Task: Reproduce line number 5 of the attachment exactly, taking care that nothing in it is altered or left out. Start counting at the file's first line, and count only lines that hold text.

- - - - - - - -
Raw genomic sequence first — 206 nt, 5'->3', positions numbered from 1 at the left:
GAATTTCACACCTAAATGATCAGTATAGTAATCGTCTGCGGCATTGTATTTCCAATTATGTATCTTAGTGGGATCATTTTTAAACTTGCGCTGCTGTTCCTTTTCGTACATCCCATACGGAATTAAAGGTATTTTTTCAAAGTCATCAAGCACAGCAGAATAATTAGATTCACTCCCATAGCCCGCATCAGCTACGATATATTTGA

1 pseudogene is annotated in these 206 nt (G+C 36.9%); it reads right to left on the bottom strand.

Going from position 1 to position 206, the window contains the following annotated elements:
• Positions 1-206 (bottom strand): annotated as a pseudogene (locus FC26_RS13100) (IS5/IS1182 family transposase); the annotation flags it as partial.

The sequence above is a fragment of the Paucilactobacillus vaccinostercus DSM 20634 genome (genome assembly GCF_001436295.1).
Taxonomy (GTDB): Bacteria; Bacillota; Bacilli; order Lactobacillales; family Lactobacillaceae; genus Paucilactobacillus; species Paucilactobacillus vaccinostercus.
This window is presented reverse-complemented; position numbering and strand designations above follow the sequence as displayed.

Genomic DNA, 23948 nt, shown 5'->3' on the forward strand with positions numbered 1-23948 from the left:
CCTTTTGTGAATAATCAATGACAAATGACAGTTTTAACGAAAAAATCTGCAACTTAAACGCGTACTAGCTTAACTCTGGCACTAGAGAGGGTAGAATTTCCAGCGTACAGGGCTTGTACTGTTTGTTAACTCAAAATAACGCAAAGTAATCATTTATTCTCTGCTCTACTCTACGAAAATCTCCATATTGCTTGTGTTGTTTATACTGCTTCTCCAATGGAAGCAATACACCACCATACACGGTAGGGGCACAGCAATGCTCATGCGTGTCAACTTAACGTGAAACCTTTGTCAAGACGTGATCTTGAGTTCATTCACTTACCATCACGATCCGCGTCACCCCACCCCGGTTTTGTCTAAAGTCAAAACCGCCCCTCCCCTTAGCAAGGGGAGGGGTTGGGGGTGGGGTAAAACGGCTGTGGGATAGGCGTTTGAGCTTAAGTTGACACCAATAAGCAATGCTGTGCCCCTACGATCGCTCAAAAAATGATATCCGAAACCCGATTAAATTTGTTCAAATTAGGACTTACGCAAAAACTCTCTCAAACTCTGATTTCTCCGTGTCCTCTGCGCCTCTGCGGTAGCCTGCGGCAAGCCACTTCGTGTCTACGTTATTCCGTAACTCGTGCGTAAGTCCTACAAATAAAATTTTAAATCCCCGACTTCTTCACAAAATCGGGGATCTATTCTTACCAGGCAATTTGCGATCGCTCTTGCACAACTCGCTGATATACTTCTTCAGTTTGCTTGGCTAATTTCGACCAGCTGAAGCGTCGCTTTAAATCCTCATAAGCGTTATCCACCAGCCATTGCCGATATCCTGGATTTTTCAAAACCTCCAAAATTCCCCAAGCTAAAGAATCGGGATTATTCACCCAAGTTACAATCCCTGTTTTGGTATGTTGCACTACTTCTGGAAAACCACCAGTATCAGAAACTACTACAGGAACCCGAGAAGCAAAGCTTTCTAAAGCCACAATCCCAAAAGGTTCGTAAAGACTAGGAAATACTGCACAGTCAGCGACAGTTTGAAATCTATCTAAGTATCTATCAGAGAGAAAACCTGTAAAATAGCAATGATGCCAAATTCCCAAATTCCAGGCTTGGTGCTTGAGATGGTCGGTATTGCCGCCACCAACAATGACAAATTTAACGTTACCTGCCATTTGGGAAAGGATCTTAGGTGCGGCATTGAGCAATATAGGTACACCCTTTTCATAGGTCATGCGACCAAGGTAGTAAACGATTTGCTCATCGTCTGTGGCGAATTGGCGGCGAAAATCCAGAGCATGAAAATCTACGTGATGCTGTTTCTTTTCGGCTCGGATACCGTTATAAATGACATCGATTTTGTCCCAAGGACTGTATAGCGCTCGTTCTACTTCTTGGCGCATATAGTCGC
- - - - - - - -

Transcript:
• Positions 1-206 (bottom strand): annotated as a pseudogene (locus FC26_RS13100) (IS5/IS1182 family transposase); the annotation flags it as partial.